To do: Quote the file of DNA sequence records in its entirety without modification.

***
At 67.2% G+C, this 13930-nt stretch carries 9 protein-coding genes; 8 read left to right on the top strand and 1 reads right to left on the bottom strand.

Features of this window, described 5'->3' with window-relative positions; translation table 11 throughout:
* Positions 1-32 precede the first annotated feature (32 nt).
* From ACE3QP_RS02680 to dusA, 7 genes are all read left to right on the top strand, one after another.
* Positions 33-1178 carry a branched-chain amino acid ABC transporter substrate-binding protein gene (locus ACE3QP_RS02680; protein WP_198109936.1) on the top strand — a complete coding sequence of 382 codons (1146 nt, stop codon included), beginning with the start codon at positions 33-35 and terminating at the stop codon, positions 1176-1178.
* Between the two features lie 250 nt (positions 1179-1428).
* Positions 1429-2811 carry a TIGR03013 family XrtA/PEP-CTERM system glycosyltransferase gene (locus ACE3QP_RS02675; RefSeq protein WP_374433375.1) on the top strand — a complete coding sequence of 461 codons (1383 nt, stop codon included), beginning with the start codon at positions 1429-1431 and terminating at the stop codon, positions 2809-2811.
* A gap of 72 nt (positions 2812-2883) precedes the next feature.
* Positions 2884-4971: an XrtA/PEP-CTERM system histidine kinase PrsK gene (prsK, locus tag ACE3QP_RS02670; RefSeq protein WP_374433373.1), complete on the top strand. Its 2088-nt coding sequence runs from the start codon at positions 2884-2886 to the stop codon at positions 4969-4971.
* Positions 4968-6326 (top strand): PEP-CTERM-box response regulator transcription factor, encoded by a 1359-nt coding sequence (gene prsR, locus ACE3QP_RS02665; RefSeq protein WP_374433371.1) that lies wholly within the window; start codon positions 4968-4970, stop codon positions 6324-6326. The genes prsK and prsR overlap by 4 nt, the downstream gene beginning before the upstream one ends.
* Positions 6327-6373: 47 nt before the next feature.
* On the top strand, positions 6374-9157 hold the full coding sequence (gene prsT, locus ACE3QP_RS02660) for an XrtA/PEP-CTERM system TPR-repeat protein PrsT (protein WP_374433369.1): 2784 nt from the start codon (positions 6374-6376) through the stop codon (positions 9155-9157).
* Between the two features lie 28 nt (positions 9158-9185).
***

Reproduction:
At 67.2% G+C, this 13930-nt stretch carries 9 protein-coding genes; 8 read left to right on the top strand and 1 reads right to left on the bottom strand.

Features of this window, described 5'->3' with window-relative positions; translation table 11 throughout:
* Positions 1-32 precede the first annotated feature (32 nt).
* From ACE3QP_RS02680 to dusA, 7 genes are all read left to right on the top strand, one after another.
* Positions 33-1178 carry a branched-chain amino acid ABC transporter substrate-binding protein gene (locus ACE3QP_RS02680; protein WP_198109936.1) on the top strand — a complete coding sequence of 382 codons (1146 nt, stop codon included), beginning with the start codon at positions 33-35 and terminating at the stop codon, positions 1176-1178.
* Between the two features lie 250 nt (positions 1179-1428).
* Positions 1429-2811 carry a TIGR03013 family XrtA/PEP-CTERM system glycosyltransferase gene (locus ACE3QP_RS02675; RefSeq protein WP_374433375.1) on the top strand — a complete coding sequence of 461 codons (1383 nt, stop codon included), beginning with the start codon at positions 1429-1431 and terminating at the stop codon, positions 2809-2811.
* A gap of 72 nt (positions 2812-2883) precedes the next feature.
* Positions 2884-4971: an XrtA/PEP-CTERM system histidine kinase PrsK gene (prsK, locus tag ACE3QP_RS02670; RefSeq protein WP_374433373.1), complete on the top strand. Its 2088-nt coding sequence runs from the start codon at positions 2884-2886 to the stop codon at positions 4969-4971.
* Positions 4968-6326 (top strand): PEP-CTERM-box response regulator transcription factor, encoded by a 1359-nt coding sequence (gene prsR, locus ACE3QP_RS02665; RefSeq protein WP_374433371.1) that lies wholly within the window; start codon positions 4968-4970, stop codon positions 6324-6326. The genes prsK and prsR overlap by 4 nt, the downstream gene beginning before the upstream one ends.
* Positions 6327-6373: 47 nt before the next feature.
* On the top strand, positions 6374-9157 hold the full coding sequence (gene prsT, locus ACE3QP_RS02660) for an XrtA/PEP-CTERM system TPR-repeat protein PrsT (protein WP_374433369.1): 2784 nt from the start codon (positions 6374-6376) through the stop codon (positions 9155-9157).
* Between the two features lie 28 nt (positions 9158-9185).